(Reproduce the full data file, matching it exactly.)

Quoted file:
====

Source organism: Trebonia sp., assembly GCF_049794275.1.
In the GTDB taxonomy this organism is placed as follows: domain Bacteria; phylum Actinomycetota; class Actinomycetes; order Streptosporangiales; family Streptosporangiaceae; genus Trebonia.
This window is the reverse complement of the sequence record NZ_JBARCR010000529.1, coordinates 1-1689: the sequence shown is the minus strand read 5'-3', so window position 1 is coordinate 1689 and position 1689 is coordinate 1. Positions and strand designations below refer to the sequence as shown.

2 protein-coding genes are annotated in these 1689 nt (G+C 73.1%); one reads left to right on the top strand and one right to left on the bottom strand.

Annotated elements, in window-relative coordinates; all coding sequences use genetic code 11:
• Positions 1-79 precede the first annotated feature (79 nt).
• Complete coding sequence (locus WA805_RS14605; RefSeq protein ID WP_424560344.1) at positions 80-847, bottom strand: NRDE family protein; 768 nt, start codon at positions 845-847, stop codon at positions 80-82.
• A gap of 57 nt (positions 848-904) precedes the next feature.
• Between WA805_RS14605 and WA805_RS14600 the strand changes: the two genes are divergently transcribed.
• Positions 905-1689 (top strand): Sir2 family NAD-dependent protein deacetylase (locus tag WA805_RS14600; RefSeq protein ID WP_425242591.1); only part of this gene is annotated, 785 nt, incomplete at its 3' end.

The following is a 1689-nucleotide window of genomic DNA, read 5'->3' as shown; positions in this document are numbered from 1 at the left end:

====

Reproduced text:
Source organism: Trebonia sp., assembly GCF_049794275.1.
In the GTDB taxonomy this organism is placed as follows: domain Bacteria; phylum Actinomycetota; class Actinomycetes; order Streptosporangiales; family Streptosporangiaceae; genus Trebonia.
This window is the reverse complement of the sequence record NZ_JBARCR010000529.1, coordinates 1-1689: the sequence shown is the minus strand read 5'-3', so window position 1 is coordinate 1689 and position 1689 is coordinate 1. Positions and strand designations below refer to the sequence as shown.

2 protein-coding genes are annotated in these 1689 nt (G+C 73.1%); one reads left to right on the top strand and one right to left on the bottom strand.

Annotated elements, in window-relative coordinates; all coding sequences use genetic code 11:
• Positions 1-79 precede the first annotated feature (79 nt).
• Complete coding sequence (locus WA805_RS14605; RefSeq protein ID WP_424560344.1) at positions 80-847, bottom strand: NRDE family protein; 768 nt, start codon at positions 845-847, stop codon at positions 80-82.
• A gap of 57 nt (positions 848-904) precedes the next feature.
• Between WA805_RS14605 and WA805_RS14600 the strand changes: the two genes are divergently transcribed.
• Positions 905-1689 (top strand): Sir2 family NAD-dependent protein deacetylase (locus tag WA805_RS14600; RefSeq protein ID WP_425242591.1); only part of this gene is annotated, 785 nt, incomplete at its 3' end.

The following is a 1689-nucleotide window of genomic DNA, read 5'->3' as shown; positions in this document are numbered from 1 at the left end: